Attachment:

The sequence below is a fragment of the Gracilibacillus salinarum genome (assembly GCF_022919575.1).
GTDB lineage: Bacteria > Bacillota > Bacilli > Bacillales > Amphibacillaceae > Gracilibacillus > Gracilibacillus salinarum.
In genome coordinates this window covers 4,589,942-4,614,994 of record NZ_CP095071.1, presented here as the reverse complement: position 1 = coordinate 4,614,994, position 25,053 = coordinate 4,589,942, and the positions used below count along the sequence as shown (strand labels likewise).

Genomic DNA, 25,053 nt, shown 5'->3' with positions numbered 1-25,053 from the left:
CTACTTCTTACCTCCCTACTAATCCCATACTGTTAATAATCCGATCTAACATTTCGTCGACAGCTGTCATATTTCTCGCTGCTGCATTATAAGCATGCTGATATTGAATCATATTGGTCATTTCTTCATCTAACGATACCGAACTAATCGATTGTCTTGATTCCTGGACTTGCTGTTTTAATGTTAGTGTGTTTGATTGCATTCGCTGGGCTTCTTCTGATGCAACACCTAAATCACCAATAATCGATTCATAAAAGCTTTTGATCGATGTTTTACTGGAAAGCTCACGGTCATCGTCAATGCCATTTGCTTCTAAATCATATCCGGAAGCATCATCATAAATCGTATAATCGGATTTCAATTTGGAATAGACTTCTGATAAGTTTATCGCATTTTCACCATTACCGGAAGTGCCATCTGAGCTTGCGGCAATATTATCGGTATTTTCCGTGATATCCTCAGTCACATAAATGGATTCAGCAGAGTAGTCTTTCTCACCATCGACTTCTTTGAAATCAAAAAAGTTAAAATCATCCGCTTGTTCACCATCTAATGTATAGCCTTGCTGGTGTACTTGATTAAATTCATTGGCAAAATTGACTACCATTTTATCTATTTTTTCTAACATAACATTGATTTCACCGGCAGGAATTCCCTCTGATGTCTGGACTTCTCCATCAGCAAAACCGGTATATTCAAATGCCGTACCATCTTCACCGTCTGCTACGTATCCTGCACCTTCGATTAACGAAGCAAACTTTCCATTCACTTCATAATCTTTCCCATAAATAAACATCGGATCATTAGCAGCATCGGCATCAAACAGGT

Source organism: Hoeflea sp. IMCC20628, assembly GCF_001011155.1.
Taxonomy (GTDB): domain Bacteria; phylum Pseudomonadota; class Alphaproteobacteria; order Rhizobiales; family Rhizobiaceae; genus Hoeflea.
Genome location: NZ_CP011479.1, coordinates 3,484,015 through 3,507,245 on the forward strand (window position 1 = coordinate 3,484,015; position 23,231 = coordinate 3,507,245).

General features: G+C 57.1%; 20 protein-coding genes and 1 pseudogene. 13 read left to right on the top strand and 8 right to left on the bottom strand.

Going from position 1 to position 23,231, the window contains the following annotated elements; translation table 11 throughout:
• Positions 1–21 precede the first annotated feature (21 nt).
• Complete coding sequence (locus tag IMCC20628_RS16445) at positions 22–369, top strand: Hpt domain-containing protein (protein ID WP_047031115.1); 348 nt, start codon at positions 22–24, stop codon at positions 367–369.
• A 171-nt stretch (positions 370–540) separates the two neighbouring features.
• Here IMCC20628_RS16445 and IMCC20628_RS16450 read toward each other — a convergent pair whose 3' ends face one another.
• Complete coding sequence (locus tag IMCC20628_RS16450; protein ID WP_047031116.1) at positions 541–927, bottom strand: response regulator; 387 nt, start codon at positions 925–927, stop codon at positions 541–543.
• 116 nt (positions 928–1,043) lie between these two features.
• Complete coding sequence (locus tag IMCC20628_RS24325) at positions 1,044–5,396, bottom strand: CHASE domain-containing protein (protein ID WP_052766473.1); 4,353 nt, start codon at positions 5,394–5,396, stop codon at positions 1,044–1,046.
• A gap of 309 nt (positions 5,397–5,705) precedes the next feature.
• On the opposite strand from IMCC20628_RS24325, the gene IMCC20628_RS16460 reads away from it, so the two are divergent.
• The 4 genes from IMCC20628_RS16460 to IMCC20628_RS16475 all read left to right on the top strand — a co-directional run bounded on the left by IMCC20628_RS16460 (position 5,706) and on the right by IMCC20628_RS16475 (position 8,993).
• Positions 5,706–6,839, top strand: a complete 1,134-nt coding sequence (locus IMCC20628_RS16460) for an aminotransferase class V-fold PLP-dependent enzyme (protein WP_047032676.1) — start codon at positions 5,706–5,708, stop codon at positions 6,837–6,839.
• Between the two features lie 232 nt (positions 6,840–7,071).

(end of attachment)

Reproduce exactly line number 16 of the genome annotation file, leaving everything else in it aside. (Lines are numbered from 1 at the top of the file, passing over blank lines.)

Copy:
• 116 nt (positions 928–1,043) lie between these two features.